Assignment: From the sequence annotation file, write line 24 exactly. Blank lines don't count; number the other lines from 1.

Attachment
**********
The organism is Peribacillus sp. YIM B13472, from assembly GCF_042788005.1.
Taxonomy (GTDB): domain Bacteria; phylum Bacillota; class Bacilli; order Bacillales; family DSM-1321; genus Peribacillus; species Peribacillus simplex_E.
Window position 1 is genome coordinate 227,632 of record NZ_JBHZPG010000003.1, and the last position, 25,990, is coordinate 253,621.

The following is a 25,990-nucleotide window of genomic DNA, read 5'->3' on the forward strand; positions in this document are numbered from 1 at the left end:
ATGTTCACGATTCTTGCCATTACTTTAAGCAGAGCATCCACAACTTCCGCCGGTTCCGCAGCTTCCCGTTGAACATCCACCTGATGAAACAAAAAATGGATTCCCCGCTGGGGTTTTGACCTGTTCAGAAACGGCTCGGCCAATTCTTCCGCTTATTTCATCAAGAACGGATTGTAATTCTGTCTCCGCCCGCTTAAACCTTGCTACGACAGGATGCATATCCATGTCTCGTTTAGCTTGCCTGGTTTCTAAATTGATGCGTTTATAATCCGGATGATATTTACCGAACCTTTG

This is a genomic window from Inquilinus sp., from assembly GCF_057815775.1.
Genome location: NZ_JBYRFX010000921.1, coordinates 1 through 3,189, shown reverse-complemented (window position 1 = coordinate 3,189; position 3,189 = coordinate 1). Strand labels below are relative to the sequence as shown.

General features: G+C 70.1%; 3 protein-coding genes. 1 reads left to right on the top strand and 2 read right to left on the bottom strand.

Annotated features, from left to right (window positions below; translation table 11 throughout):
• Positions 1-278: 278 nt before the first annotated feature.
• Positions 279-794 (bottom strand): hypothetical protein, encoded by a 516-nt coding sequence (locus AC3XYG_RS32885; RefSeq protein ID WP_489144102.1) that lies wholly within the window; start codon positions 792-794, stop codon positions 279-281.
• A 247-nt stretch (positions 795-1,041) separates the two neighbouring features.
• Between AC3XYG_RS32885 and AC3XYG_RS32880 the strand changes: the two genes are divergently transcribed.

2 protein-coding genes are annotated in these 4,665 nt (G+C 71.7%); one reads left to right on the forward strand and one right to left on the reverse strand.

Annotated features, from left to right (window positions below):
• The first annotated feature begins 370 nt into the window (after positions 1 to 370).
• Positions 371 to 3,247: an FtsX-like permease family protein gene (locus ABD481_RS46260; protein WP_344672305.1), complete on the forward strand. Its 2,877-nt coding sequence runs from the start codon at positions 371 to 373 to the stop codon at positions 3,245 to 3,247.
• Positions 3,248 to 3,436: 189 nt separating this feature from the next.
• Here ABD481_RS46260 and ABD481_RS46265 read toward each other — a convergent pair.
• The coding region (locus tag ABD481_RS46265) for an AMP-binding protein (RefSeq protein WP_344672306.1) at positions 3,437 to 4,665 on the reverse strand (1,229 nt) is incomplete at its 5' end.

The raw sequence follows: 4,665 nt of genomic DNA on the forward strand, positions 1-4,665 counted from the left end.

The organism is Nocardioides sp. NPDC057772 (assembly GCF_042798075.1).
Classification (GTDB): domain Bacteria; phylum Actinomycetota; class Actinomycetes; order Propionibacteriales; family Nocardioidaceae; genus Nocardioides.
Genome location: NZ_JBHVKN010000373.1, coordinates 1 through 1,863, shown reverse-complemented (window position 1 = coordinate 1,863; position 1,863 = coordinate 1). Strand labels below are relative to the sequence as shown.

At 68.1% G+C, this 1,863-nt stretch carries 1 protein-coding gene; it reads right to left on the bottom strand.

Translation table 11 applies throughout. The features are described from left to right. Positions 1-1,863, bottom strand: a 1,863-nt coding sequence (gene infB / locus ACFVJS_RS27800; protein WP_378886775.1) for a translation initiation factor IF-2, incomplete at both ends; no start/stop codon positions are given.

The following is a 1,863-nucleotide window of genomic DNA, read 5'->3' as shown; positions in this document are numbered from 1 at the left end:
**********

Genome location: NZ_JBHVKN010000373.1, coordinates 1 through 1,863, shown reverse-complemented (window position 1 = coordinate 1,863; position 1,863 = coordinate 1). Strand labels below are relative to the sequence as shown.